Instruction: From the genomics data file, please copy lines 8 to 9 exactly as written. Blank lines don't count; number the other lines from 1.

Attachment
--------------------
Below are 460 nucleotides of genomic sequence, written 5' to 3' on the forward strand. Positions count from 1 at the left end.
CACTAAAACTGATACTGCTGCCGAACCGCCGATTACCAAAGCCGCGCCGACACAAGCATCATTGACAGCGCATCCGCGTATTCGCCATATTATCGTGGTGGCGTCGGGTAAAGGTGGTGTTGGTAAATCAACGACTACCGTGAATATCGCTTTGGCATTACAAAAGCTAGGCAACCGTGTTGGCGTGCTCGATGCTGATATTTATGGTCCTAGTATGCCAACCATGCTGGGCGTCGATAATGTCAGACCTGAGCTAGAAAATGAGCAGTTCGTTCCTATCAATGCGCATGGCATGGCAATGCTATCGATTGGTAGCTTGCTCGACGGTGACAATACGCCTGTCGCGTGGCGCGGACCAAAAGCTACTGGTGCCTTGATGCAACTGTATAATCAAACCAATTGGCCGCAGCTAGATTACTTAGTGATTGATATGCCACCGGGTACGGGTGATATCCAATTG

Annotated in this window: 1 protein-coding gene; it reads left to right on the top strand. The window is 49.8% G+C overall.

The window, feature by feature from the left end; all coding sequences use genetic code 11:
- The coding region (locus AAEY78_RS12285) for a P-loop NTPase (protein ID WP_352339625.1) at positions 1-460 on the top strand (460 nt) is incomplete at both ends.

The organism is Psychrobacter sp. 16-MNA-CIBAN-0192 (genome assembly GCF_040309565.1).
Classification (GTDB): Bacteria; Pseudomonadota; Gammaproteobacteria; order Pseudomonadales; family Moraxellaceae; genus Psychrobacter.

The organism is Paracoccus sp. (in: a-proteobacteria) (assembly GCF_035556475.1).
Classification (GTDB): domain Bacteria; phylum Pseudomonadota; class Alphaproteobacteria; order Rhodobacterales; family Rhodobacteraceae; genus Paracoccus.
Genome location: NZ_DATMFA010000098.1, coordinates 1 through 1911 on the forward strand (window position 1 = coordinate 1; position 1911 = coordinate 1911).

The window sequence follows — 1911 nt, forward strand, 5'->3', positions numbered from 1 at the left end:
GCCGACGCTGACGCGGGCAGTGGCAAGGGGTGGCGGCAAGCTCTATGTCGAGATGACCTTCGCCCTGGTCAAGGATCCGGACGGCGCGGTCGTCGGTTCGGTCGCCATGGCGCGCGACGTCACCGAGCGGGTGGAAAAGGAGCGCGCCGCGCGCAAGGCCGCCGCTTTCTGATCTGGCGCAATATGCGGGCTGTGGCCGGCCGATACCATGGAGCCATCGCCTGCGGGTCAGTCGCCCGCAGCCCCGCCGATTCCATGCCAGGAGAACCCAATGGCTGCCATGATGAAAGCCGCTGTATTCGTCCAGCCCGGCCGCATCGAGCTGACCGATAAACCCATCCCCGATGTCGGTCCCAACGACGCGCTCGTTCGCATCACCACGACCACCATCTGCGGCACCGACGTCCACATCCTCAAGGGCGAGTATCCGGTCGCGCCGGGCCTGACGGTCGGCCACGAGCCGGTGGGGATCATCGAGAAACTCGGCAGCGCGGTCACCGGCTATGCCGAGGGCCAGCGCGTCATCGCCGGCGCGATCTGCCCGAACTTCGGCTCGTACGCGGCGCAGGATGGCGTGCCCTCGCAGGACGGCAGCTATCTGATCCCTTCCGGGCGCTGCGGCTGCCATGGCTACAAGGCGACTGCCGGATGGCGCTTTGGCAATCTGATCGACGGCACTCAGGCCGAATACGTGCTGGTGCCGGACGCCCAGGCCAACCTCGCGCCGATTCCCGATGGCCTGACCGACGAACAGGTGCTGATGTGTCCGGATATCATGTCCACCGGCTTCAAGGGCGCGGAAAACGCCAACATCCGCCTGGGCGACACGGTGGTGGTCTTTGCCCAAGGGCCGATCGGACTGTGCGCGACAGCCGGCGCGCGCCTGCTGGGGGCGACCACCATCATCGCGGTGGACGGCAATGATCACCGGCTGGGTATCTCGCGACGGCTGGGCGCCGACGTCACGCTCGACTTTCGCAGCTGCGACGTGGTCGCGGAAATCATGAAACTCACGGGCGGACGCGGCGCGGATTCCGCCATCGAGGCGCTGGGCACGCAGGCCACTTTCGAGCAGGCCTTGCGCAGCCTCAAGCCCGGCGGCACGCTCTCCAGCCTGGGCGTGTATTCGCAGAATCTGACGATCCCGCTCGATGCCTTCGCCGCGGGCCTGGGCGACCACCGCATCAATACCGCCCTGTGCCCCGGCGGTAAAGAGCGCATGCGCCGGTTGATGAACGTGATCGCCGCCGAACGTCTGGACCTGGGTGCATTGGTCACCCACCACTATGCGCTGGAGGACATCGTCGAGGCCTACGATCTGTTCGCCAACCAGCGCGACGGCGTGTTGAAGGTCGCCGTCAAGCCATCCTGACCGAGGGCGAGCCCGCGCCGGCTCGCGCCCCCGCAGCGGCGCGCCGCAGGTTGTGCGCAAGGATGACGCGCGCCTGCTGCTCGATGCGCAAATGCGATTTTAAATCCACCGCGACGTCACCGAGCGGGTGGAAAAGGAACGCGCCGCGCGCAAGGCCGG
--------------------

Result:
The organism is Paracoccus sp. (in: a-proteobacteria) (assembly GCF_035556475.1).
Classification (GTDB): domain Bacteria; phylum Pseudomonadota; class Alphaproteobacteria; order Rhodobacterales; family Rhodobacteraceae; genus Paracoccus.